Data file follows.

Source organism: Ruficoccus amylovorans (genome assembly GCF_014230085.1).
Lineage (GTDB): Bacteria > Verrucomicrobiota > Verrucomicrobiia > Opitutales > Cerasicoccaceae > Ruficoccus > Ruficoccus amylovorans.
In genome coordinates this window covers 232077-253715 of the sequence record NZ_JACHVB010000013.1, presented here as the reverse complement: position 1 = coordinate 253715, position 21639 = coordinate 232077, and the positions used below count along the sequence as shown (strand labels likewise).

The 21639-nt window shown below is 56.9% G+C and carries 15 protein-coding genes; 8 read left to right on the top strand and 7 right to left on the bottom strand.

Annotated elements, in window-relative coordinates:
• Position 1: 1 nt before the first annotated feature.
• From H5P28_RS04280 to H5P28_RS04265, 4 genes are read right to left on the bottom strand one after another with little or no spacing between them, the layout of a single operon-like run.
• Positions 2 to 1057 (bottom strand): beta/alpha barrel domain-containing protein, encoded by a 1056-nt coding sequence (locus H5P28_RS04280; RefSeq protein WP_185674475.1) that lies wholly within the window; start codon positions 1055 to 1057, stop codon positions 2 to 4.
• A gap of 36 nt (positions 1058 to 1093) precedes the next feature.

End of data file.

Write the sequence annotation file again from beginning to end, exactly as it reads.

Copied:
Source organism: Ruficoccus amylovorans (genome assembly GCF_014230085.1).
Lineage (GTDB): Bacteria > Verrucomicrobiota > Verrucomicrobiia > Opitutales > Cerasicoccaceae > Ruficoccus > Ruficoccus amylovorans.
In genome coordinates this window covers 232077-253715 of the sequence record NZ_JACHVB010000013.1, presented here as the reverse complement: position 1 = coordinate 253715, position 21639 = coordinate 232077, and the positions used below count along the sequence as shown (strand labels likewise).

The 21639-nt window shown below is 56.9% G+C and carries 15 protein-coding genes; 8 read left to right on the top strand and 7 right to left on the bottom strand.

Annotated elements, in window-relative coordinates:
• Position 1: 1 nt before the first annotated feature.
• From H5P28_RS04280 to H5P28_RS04265, 4 genes are read right to left on the bottom strand one after another with little or no spacing between them, the layout of a single operon-like run.
• Positions 2 to 1057 (bottom strand): beta/alpha barrel domain-containing protein, encoded by a 1056-nt coding sequence (locus H5P28_RS04280; RefSeq protein WP_185674475.1) that lies wholly within the window; start codon positions 1055 to 1057, stop codon positions 2 to 4.
• A gap of 36 nt (positions 1058 to 1093) precedes the next feature.